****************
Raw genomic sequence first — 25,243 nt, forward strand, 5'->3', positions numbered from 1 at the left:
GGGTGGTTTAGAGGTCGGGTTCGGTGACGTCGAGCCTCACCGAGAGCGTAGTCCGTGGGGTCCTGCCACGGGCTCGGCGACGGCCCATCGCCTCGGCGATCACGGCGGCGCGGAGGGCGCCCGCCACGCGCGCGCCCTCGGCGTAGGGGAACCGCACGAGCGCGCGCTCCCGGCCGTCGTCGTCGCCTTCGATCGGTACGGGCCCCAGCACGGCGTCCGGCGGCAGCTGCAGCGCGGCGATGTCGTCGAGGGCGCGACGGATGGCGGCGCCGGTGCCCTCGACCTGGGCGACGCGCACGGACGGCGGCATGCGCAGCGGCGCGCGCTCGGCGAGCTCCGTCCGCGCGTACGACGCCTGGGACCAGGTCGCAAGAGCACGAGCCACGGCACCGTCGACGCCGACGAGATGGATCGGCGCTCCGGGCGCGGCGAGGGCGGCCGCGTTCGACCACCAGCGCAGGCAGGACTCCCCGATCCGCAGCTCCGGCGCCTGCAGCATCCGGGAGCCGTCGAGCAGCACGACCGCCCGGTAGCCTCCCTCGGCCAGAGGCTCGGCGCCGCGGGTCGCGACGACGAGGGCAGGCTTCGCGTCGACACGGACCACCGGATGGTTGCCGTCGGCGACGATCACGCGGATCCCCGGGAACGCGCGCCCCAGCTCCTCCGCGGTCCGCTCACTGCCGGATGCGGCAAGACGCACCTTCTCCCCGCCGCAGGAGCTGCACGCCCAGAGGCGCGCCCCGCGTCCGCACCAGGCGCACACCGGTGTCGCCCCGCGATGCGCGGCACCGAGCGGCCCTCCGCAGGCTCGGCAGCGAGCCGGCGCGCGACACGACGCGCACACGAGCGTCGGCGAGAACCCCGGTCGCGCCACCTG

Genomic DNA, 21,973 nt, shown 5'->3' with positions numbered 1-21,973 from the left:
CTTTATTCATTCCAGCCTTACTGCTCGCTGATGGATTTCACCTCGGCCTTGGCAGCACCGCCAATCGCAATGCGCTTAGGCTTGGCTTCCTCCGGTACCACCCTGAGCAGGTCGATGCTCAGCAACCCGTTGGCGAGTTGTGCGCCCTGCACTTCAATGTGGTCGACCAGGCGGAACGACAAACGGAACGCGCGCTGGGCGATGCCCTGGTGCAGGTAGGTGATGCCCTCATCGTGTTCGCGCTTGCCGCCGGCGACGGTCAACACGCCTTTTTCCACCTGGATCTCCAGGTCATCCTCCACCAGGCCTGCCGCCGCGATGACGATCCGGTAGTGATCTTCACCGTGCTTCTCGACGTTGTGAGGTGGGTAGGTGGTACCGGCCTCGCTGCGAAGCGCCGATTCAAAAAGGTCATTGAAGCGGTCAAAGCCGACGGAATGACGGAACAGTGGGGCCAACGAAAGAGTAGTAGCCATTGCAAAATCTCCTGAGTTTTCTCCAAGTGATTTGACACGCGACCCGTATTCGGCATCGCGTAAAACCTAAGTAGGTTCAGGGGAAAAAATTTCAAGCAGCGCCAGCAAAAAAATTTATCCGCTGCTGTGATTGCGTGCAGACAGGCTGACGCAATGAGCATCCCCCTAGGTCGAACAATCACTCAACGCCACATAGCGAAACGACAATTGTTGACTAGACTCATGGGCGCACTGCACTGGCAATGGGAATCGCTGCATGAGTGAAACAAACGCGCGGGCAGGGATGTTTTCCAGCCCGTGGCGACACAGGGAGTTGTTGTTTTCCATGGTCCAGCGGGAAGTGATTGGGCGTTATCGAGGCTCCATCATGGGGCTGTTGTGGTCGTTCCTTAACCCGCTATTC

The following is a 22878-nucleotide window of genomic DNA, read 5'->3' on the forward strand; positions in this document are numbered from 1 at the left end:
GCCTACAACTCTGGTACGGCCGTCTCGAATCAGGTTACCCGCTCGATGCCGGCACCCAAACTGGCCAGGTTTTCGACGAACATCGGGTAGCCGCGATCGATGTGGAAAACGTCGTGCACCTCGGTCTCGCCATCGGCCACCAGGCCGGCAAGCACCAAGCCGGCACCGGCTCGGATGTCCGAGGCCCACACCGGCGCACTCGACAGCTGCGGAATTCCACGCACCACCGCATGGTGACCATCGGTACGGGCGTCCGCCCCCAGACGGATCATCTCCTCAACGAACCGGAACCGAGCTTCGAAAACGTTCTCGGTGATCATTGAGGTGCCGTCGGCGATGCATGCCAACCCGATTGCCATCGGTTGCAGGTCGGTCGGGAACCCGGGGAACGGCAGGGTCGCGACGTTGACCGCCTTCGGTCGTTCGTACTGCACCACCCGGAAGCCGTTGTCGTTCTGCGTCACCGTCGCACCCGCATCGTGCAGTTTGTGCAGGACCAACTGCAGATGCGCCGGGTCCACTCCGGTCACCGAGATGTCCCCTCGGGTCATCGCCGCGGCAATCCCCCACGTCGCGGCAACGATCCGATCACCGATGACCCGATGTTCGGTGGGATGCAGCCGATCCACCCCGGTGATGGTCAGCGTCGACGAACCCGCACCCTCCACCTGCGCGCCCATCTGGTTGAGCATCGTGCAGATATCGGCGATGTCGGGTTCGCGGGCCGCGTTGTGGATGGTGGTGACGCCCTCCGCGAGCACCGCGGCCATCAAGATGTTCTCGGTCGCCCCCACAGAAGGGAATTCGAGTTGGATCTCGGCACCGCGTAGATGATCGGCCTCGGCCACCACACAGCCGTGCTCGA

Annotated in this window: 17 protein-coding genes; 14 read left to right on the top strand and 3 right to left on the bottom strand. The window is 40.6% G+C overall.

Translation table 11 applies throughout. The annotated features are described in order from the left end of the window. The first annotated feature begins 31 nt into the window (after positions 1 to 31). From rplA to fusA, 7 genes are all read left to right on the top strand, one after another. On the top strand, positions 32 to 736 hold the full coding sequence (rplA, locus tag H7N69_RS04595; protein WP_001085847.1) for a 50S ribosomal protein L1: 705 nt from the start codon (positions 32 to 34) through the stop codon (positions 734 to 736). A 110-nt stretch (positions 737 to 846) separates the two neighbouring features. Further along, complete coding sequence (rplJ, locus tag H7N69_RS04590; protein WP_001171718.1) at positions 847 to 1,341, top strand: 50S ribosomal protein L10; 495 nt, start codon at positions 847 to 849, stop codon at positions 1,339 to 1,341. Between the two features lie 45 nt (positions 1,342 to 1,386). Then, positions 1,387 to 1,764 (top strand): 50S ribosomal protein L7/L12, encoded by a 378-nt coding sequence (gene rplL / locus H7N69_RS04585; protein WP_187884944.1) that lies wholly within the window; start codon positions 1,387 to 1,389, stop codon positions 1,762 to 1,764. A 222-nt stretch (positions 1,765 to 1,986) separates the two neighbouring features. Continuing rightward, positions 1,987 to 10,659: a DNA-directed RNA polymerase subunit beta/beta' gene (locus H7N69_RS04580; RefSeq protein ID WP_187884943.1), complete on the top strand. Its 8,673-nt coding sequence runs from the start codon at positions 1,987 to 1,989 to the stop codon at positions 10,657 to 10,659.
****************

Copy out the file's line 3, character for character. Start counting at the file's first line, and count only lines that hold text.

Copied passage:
Genomic DNA, 21,973 nt, shown 5'->3' with positions numbered 1-21,973 from the left: